Select Images from Barry Gough’s The Elusive Mr. Pond
On September 17th the Laurier Military History Speaker Series featured award-winning author and historian Dr. Barry Gough, who spoke about the release of his new book, The Elusive Mr. Pond: The Soldier, Fur Trader and Explorer who Opened the Northwest (Douglas & McIntyre, $34.95). Below is a selection of images taken from the book which we hope will generate continued interested in Gough’s work.
In The Elusive Mr. Pond, Dr. Barry Gough sheds light on one of recent history’s most influential and shadowy figures whose legend has been forgotten in favour of those who came after him. While most North Americans won’t recognize his name, Pond mentored the more well-known Sir Alexander Mackenzie and mapped much of northwestern Canada before him. Peter Pond was extraordinarily ambitious, and became a notable figure in the founding of the empire of the St. Lawrence. And he was both an entrepreneur and pioneer–venturing into the wild and unexplored expanse of the far distant Arctic watershed. His exploits in the fur trade were legendary and elevated him to become a founding partner in the North West Company. These experiences, combined with his reputed violent temper and implication in two murders, make him a compelling historical figure.
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“This exceedingly important map appeared in the March 1970 issue of Gentleman’s Magazine, a London publication of learned information. It is the only map detailing Pond’s knowledge of this part of North America to be published in engraved form. Lines of latitude and longitude give it scientific ballast, though who supplied them is anyone’s guess.” – Pg. 144
“Likely the best map from the North West Company’s early partners, this representation of the Nor’Westers’ forts and trading realms in the pays de’en huat was created in 1785 and presented to the Honourable Henry Hamilton in Quebec. Peter Pond’s signature is on the accompanying memorandum, indicative of his prominence among the ambitious traders seeking government protection and support against rivals real and imagined.” – Pg. 128-129
Prior to The Elusive Mr. Pond, much of Pond’s life has been shrouded in mystery. Renowned researcher and historian Barry Gough has created the definitive portrait of this captivating character. Gough’s research re-examines Pond’s surviving memoirs, explorers’ journals, letters written by acquaintances of Pond, publications in London magazines and many other sources to create the most complete portrait of this eccentric, industrious, sturdy, aggressive and secretive fellow ever published.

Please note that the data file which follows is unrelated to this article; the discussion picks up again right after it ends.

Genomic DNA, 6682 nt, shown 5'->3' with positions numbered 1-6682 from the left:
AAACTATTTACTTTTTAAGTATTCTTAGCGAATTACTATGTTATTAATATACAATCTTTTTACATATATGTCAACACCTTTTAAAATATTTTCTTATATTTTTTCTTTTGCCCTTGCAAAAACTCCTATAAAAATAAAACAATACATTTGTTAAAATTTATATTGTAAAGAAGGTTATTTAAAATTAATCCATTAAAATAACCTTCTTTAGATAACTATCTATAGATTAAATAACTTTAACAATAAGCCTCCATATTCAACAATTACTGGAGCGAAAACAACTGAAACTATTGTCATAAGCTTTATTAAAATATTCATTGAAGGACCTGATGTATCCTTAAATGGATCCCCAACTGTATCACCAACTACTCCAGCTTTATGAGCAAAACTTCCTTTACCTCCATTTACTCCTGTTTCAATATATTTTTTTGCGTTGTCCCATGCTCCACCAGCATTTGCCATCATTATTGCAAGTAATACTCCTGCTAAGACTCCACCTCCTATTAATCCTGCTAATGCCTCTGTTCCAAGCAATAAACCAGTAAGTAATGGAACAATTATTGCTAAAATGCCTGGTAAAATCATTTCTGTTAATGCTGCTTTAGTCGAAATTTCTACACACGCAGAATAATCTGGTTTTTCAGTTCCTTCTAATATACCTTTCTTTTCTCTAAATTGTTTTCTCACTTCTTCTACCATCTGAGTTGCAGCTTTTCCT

“North West Company trading tokens such as these manufactured in the United Kingdom in 1820 are not exceedingly rare. One side shows the prince regent (George IV) and the other, the venerable Canadian symbol, the beaver.” – Pg. 90
Dr. Barry Gough is one of Canada’s foremost historians, well recognized for the authenticity of his research and for his engaging narratives. He is the author of many critically acclaimed books, including Fortune’s a River: The Collision of Empires in Northwest America (Harbour, 2007), which won the John Lyman Book Award for best Canadian naval and maritime history and was shortlisted for the Nereus Writers’ Trust Non-Fiction Prize. Over four decades, his contributions to Imperial, Commonwealth and Canadian studies have earned him many honours at home and abroad. He lives in Victoria, British Columbia.
“Sir William Johnson, the Irish-born superintendent of Indian affairs, built up an empire that grew wealthy in land and trade. He helped cement the Iroquois nations as British allies in the Seven Years’ War. Pond was with him at the taking of Fort Niagara.” – Pg. 27
“In the mid-eighteenth century, the interior of North America was largely unknown expect by occasional traders and travelers. This was the general state of geographical knowledge at the time that Peter Pond, Alexander Henry, Jonathan Carver, and others parented the wilderness to reach the interior. They were the leading edge of fact-finding based on commercial enterprise. Fur traders were the first geographers, though the First Nations already knew the land’s secrets.” – pg. 15
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